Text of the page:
Four primary cell types are considered: stem, Paneth, enterocyte, and Goblet. The former two are well known to occupy the base of the crypt while the latter two comprise the upper crypt epithelium (Fig 1A). Since we are primarily interested in how signaling in the stem cell niche influences crypt dynamics and stability, we simplify the system by assuming only stem cells are proliferative and do not include the transient period during which enterocytes and Goblet cells further up the crypt divide. Following a previous study [42], we assume Wnt- and Notch-signaling jointly regulate fate specification (Fig 1B). For both pathways, we assume cells above or below the threshold (THNotch for Notch and THWnt for Wnt) take different fates. INotch denotes the notch activation level of a cell, which is determined by the activation of its neighbors. IWnt represents the Wnt level that a cell is exposed to, which is the sum of contributions from the external Wnt gradient and the Wnt produced by nearby Paneth cells. Fig 1B indicates the combination of these signaling levels that determine each cell’s fate. As in [42], we assume that cells can reversibly transition between Goblet and enterocytes fates, depending on Notch levels. Paneth cells are further assumed to terminally differentiate, after which they enter a long-lived quiescent state.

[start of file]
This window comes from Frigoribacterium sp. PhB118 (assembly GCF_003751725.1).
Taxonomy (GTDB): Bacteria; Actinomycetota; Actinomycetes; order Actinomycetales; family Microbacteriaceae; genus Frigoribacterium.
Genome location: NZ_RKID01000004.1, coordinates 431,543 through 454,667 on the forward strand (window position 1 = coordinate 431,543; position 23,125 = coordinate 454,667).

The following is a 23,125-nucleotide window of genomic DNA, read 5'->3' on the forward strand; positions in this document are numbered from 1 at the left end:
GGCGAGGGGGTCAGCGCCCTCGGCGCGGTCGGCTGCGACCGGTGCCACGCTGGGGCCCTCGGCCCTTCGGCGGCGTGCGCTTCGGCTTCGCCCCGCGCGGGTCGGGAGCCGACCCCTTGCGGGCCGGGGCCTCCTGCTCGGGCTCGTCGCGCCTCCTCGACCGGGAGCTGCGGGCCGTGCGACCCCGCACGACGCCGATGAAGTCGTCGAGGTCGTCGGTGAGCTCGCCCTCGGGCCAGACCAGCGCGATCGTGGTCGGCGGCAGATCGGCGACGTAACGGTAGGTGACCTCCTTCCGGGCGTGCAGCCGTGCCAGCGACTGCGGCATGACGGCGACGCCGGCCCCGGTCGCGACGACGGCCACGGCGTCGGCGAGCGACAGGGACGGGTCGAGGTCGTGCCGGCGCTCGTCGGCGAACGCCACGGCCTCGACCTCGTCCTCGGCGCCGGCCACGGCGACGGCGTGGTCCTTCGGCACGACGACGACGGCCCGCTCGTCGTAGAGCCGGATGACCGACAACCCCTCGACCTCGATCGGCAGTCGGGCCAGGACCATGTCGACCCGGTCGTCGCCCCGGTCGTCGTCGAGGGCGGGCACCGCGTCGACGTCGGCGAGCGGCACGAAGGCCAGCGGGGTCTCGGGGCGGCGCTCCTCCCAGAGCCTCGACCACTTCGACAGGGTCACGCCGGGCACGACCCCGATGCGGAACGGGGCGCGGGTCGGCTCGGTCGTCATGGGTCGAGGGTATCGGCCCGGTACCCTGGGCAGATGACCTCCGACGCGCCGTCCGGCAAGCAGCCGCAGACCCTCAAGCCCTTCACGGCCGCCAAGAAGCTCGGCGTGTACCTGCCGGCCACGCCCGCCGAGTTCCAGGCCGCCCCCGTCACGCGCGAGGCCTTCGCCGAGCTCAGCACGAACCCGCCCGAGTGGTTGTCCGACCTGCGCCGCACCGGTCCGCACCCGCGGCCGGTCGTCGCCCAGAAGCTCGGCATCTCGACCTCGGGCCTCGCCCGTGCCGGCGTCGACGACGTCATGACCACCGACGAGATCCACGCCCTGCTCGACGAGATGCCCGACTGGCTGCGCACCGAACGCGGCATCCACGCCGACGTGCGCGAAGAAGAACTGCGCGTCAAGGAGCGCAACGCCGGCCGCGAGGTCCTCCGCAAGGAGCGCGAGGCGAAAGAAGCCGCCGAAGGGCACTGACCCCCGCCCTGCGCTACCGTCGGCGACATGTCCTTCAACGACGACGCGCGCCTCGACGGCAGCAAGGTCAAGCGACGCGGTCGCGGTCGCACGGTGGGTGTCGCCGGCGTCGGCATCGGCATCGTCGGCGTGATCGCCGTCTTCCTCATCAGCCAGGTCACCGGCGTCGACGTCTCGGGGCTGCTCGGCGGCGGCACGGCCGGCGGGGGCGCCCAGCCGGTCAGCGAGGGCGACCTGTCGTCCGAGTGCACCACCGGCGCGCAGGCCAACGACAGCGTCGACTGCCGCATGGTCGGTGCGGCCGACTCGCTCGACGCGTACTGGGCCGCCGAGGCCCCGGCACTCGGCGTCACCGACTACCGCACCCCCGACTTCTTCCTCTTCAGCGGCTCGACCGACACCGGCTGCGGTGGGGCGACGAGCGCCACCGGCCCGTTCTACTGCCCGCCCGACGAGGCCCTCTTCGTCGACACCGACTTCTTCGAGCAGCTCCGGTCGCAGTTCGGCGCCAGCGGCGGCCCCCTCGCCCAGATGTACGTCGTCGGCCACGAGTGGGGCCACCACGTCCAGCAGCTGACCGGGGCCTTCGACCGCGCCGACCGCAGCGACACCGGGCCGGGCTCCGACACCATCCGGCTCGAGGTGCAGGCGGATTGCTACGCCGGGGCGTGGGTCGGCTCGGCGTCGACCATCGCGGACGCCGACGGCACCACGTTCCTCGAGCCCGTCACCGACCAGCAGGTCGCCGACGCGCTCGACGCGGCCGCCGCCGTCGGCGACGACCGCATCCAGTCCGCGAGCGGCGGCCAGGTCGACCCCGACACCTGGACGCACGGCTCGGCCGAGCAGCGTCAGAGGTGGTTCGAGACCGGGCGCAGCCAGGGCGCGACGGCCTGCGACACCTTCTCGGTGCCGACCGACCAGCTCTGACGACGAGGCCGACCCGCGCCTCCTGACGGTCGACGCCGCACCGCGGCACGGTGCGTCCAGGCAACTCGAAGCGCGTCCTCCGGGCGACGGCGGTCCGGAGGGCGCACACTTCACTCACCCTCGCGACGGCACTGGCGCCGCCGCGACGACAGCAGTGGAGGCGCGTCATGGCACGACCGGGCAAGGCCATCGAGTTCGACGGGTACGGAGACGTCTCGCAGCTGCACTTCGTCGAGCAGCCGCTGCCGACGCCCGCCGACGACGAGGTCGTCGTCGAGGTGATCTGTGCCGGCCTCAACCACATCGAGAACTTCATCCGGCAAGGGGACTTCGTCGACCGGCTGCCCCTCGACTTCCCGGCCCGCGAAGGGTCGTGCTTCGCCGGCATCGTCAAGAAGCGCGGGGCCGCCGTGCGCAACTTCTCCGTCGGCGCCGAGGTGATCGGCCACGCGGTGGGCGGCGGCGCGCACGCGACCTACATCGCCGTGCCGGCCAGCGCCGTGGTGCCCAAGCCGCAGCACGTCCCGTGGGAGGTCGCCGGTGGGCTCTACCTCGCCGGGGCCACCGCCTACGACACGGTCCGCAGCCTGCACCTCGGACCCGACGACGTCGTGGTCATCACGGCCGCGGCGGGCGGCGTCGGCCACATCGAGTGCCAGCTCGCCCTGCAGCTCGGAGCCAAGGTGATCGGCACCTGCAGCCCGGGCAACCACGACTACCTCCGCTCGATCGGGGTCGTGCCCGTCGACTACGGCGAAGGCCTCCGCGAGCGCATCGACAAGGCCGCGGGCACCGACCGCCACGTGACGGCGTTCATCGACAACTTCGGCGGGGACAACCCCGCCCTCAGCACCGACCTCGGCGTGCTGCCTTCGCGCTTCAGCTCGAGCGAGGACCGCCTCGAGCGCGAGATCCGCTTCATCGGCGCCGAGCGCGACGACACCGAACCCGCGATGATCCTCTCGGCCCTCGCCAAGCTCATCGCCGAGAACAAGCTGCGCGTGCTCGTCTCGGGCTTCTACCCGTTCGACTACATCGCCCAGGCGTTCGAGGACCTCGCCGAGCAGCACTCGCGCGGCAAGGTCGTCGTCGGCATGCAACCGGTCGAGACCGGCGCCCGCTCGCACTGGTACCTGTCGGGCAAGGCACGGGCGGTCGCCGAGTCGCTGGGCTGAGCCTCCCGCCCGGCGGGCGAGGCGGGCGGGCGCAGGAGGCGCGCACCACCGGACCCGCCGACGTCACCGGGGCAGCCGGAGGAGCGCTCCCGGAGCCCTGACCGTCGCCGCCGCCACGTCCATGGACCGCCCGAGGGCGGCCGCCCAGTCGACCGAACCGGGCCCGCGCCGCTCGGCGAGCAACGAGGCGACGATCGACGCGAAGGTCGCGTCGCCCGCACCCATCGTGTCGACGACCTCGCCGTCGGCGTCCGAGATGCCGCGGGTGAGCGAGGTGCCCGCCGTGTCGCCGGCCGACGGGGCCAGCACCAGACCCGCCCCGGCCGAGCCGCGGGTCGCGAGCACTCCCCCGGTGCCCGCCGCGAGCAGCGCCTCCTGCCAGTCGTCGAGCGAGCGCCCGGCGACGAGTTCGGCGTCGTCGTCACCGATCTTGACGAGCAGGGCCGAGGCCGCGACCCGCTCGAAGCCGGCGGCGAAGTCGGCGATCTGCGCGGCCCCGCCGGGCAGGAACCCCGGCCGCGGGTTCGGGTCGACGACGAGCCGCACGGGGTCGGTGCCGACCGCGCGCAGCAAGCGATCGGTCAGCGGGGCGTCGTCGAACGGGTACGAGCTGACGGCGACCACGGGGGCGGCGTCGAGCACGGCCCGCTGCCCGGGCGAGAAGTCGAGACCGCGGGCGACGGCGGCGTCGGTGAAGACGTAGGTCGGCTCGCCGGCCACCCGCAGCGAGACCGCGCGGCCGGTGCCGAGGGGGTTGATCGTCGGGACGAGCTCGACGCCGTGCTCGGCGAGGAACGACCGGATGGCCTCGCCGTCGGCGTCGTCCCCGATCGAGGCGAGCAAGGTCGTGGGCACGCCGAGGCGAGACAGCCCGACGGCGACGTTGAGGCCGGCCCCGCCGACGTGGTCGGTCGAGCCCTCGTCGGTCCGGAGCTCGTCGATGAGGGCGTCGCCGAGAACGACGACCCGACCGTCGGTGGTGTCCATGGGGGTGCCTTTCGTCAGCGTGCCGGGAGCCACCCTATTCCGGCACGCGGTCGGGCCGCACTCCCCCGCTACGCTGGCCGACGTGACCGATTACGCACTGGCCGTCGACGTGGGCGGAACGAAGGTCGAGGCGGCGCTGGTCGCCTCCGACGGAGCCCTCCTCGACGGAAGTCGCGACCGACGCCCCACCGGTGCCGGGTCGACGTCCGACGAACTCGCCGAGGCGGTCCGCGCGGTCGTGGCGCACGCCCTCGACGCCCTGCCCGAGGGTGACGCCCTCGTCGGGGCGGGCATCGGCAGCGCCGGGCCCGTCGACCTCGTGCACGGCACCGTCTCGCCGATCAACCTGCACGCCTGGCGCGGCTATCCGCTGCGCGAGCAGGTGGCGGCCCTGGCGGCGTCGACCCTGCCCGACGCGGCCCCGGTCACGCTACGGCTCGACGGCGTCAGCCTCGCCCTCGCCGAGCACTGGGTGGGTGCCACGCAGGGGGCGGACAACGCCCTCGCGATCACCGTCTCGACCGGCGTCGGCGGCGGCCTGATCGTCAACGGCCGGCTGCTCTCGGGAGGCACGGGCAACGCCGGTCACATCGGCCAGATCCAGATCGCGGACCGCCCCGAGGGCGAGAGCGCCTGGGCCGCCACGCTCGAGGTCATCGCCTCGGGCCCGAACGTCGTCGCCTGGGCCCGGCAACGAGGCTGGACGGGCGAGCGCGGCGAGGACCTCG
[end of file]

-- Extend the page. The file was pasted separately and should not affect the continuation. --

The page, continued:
thumbnail
Fig 1. A schematic illustration of the crypt’s structure and cell lineage classification.

Panel A) A cartoon of the intestinal crypt and the relative location of cells of different lineages. Panel B) A diagram of cell lineages. Stem cells give rise to terminally differentiated enterocytes, Goblet and Paneth cells, depending jointly on Wnt concentration as well as Notch expression of that cell’s neighbors. Only Paneth cells undergo apoptosis, since Goblet cells and enterocytes naturally undergo anoikis upon reaching the top of the crypt.

https://doi.org/10.1371/journal.pcbi.1004285.g001

Wnt signaling